Mátyás SEIBER: String Quartet No. 1 (1924); String Quartet No. 2 (1934-35); String Quartet No. 3, “Quartetto Lirico” (1948-51). Edinburgh Quartet: Tristan Gurney, Philip Burrin (vlns), Michael Beeston (vla), Mark Bailey (vlc). Delphian DCD34082 (1 CD) (http://www.delphianrecords.co.uk/). Distributed in the US by Allegro Music (http://www.allegro-music.com/).
Born in Hungary, Seiber eventually made his way to England’s musical life which he variously enriched. In the years between his First and Second, he played cello in a cruise ship orchestra. Later he taught jazz analysis. He wrote the music to an animated version of Animal Farm in 1954 (Britain’s first animated feature), and his pop single, “By the Fountains of Rome,” was a hit on the UK charts in 1956. He also wrote and published accordion music under the pseudonym G. S. Mathis. Seiber’s three quartets stand in the shadow of Bartók, Schoenberg and Shostakovich absent a hint of Seiber’s popular capabilities. Delphian’s brittle resonance barely encourages the Edinburgh, but it’s a step ahead of EMI’s Amadeus recording (reissued as EMI 7243 5 85150 2 2). I’m left wanting to hear more Seiber.
Philip GLASS: String Quartet No. 1 (1966); String Quartet No. 2, “Company” (1983); String Quartet No. 3, “Mishima” (1985); String Quartet No. 4, “Buczak” (1989). Carducci String Quartet: Matthew Denton, Michelle Fleming (vlns), Eoin Schmidt-Martin (vla), Emma Denton (vlc). Naxos 8.559636 (1 CD) (http://www.naxos.com/).
Philip GLASS: Suite from “Bent” for String Quartet (1997); String Quartet No. 1 (1966); String Quartet No. 2, “Company” (1983); String Quartet No. 3, “Mishima” (1985); String Quartet No. 4, “Buczak” (1989); String Quartet No. 5 (1991). Brooklyn Rider: Johnny Gandelsman, Colin Jacobsen (vlns), Nicholas Cords (vla), Eric Jacobsen (vlc). Orange Mountain Music 0074. (2 CDs) (http://www.orangemountainmusic.com/). Distributed in the US by Harmonia Mundi (http://www.harmoniamundi.com/).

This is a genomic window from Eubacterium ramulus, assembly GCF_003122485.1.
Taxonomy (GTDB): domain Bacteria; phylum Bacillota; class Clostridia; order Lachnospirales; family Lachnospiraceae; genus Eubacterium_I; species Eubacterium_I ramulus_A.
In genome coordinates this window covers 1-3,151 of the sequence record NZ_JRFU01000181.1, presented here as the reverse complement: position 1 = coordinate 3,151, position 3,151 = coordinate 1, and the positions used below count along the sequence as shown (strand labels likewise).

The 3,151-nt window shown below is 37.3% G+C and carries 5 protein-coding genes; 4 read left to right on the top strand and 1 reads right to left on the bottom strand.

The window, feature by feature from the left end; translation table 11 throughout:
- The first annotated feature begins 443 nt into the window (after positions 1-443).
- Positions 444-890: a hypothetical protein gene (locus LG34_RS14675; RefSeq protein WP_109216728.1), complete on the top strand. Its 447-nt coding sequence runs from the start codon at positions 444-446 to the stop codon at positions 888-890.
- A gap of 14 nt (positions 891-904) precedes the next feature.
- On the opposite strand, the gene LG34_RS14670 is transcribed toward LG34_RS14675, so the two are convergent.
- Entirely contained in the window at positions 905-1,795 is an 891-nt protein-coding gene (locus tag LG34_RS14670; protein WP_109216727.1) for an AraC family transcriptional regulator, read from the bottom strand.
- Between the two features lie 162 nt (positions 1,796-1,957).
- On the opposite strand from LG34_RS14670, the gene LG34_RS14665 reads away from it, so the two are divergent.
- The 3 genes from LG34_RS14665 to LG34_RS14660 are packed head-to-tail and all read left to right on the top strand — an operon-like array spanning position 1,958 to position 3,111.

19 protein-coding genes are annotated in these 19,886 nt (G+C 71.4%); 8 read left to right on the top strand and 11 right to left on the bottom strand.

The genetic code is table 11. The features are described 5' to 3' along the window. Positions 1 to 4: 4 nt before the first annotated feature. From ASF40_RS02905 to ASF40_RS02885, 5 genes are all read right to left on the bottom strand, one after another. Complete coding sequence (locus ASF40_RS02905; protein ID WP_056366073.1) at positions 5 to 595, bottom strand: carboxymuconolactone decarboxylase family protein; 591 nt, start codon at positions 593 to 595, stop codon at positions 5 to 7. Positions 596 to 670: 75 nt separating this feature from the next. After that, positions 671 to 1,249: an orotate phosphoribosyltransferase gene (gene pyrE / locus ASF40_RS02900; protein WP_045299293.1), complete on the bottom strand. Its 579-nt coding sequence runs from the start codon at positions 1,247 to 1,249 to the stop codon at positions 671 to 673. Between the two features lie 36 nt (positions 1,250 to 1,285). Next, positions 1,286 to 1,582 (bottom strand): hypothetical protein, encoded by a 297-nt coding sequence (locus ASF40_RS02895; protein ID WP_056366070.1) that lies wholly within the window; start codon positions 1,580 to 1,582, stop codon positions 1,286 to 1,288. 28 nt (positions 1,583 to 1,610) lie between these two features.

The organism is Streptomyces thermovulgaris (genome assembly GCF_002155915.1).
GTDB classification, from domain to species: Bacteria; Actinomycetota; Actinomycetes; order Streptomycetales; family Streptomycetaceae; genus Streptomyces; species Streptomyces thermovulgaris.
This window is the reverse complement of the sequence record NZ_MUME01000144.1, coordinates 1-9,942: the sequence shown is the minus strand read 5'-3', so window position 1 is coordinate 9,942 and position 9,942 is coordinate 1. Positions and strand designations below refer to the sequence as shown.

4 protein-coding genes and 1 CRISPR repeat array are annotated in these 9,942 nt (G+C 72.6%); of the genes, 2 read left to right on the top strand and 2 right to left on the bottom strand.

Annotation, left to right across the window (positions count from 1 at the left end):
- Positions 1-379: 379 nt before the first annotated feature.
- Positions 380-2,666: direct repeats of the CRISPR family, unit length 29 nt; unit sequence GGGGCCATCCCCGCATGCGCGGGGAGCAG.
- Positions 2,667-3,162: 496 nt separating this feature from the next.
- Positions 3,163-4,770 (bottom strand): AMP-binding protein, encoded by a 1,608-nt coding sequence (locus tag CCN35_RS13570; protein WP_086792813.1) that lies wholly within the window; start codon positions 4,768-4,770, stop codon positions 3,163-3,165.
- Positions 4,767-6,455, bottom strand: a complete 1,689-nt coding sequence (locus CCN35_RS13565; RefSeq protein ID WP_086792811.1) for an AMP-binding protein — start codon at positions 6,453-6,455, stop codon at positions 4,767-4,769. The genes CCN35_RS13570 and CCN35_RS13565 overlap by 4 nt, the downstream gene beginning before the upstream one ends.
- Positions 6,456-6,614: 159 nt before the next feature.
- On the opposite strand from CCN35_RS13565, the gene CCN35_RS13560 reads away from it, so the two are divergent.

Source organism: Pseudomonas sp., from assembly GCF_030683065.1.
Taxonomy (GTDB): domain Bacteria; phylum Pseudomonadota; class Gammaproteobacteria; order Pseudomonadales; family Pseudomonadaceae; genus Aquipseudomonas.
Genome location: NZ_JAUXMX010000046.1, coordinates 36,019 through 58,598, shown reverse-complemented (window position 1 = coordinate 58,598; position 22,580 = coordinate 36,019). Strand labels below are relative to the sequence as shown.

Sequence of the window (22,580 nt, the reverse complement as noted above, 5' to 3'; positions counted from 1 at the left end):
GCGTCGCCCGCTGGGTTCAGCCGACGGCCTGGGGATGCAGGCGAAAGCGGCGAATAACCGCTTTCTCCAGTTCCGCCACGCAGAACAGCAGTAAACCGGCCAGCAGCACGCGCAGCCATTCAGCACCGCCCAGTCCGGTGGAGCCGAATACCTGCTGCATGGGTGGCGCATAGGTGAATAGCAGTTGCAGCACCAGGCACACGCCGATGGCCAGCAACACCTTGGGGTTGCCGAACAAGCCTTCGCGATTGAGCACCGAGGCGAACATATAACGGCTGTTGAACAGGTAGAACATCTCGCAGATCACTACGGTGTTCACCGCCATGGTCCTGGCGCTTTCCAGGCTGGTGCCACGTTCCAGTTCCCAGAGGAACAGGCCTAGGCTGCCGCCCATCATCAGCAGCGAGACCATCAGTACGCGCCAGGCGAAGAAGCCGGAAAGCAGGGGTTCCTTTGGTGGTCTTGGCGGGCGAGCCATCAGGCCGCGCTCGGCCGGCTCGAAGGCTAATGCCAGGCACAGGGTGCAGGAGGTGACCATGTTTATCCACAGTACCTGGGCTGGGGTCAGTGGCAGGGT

The Carducci bring freshness to well-worn Glass, tackling the first four as if Borodin or Brahms, reveling in the fundamentally expressive harmonies and deftly applying articulation in order to sustain interest. The early dissonant First illuminates a path Glass did not pursue: In its repeating tocsins we hear Feldman’s gestures accelerated and repeated.
Brooklyn Rider collects five quartets and music from the film Bent. Glass’ mechanisms grow lumpy when they’re not precise. This is not a quartet so much as four people treading water. Mishima sounds more lived in than Company or the Fifth. Why does Glass’ house label push these performances? Let’s hope Naxos has the Carducci lined up for Nos. 5 and 6.